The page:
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City & State or ZIP Tonight, this weekend, May 5th...
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‘What I Did Last Summer’ at Georgia Ensemble Theatre

Chris Moses and Megan McFarland in "What I Did Last Summer" at Georgia Ensemble Theatre in Roswell. Credit: Bryan Rosengrant

Chris Moses and Megan McFarland in "What I Did Last Summer" at Georgia Ensemble Theatre in Roswell. Credit: Bryan Rosengrant

Theater review
Grade: B-
7:30 p.m. Wednesdays. 8 p.m. Thursdays-Saturdays. 2:30 p.m. Sundays. Also 4 p.m. March 6. Through March 14. $23-$33. Georgia Ensemble Theatre, Roswell Cultural Arts Center, 950 Forrest St., Roswell. 770-641-1260. www.get.org.

By Wendell Brock

A.R. Gurney’s “What I Did Last Summer” feels like a lost moment from the prep-school-educated, quintessential WASP playwright’s youth. In this coming-of-age tale, 14-year-old Charlie lives with his mother and sister while his father is overseas during World War II. Not mature enough to be the man of the house, Charlie falls under the spell of an older, Pocahontas-like bohemian who teaches him about art, wine and all the stuff that a teenager would find grand and worldly.

There’s something murky and slightly mysterious rippling across the surface of this Mark Twain-meets-John Cheever study of American life set on the banks of Lake Erie.

Though the Georgia Ensemble Theatre’s nicely executed production keeps us guessing until the end, Gurney’s themes and motives never come into focus in what amounts to a minor work about a mother’s vexed and fumbled attempts to connect with her adolescent son.

On his Web site, the distinguished and prolific playwright (“The Dining Room,” “Sylvia”) says the poorly received 1982 play, which contains four nicely detailed parts for young actors, “has survived to find a healthy life in high schools.”

So why pluck it from obscurity?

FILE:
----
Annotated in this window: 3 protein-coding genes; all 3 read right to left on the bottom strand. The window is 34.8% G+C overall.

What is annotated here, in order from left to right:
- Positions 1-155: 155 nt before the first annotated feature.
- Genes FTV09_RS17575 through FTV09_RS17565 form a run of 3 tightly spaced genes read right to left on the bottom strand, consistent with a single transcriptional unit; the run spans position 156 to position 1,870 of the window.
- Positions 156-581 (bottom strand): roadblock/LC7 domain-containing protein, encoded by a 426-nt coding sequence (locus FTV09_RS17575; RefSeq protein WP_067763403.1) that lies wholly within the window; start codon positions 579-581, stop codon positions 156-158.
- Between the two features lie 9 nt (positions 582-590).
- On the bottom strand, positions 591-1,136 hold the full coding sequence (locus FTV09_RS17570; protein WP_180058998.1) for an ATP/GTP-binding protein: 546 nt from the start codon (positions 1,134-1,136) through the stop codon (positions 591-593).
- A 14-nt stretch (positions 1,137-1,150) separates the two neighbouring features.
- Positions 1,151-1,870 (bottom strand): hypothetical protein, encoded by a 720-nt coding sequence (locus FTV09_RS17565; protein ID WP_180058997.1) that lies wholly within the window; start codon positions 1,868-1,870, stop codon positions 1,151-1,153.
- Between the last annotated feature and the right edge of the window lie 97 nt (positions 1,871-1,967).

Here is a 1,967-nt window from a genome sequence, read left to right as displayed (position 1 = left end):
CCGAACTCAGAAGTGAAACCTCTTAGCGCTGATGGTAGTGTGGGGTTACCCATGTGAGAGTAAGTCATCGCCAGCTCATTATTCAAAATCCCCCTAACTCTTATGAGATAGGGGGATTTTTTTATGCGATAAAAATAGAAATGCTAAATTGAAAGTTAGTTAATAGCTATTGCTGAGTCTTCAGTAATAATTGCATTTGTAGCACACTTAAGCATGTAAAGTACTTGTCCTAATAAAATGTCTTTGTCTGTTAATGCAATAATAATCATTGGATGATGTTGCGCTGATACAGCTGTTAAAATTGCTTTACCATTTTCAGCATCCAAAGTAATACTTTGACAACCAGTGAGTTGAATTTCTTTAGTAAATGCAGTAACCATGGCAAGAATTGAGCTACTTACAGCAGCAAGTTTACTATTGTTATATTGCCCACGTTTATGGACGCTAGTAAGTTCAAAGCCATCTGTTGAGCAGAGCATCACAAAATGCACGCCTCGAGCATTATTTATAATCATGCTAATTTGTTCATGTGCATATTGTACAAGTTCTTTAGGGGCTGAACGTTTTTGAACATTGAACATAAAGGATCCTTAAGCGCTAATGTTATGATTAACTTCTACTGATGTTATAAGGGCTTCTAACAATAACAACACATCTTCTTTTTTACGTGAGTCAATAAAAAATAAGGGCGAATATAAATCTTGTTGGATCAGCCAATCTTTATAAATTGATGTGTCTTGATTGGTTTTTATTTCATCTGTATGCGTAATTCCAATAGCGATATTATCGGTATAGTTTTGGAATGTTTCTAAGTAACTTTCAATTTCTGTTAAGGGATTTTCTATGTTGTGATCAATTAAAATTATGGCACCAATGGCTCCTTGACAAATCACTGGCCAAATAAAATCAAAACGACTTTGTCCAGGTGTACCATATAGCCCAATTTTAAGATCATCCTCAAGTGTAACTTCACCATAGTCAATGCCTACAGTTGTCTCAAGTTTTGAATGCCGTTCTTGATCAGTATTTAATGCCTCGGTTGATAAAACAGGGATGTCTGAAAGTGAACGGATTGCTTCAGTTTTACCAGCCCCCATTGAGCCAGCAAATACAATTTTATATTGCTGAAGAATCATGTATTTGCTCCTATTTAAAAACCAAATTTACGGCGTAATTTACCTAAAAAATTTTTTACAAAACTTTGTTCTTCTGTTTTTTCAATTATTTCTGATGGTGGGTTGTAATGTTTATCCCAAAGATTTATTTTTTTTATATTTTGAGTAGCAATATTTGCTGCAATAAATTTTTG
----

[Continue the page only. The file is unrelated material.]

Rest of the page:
In her program notes, director Tess Malis Kincaid expresses an abiding connection with the material: her father was a World War II veteran, her mother an artist.

You have to respect that and to admire Kincaid’s directorial debut. A founding member of the theater, she knows that the auditorium’s weakness is its monumentality. So she and set designer Jamie Bullins place the action on what looks like a skateboarder’s paradise, a series of angular platforms that give lift to the flat-as-a-pancake stage and ramp up the kinetics of the highly physical performances.

Always likable and boyish, Chris Moses may be a little too nice for the alternately bottled-up and sharp-tongued Charlie, who by today’s standards doesn’t seem all that troubled. Moses’ performance has a quirky muscularity, but you don’t get a sense of what’s simmering underneath Charlie’s erratic veneer. Rebecca King does a fine job of capturing the agitation of Charlie’s sister, Elsie.

With her mother and brother gobbling up all the air in the room, Elsie is all but invisible. As Bonny, potential love interest of both Charlie and his self-conscious Canadian friend Ted (Eric Mendenhall), Brittany K. Loffert sparkles like sunshine.

As Grace, the mother of this dysfunctional duo, Mary Lynn Owen is good at falling to pieces and putting herself back together.

Grace pays a visit to the mysterious Anna (Megan McFarland), who apparently has a history of seducing the clan. In what should be the juiciest part of the play, McFarland’s Anna is a bit wispy.

Anna’s clothes seem more ’80s than ’40s (thanks to designer Jim Alford), and her long and voluptuous hair threatens to become a character. Why Charlie is so bewitched by this purposely cool and enigmatic woman, nicknamed “The Pig Lady,” is hard to fathom.
“What I Did Last Summer” is like that: gleaming but not very deep, or funny.

Kincaid is one of the city’s best actresses, and she clearly has directing chops, too.
Next time, let’s just hope she gets a little more to pounce on.

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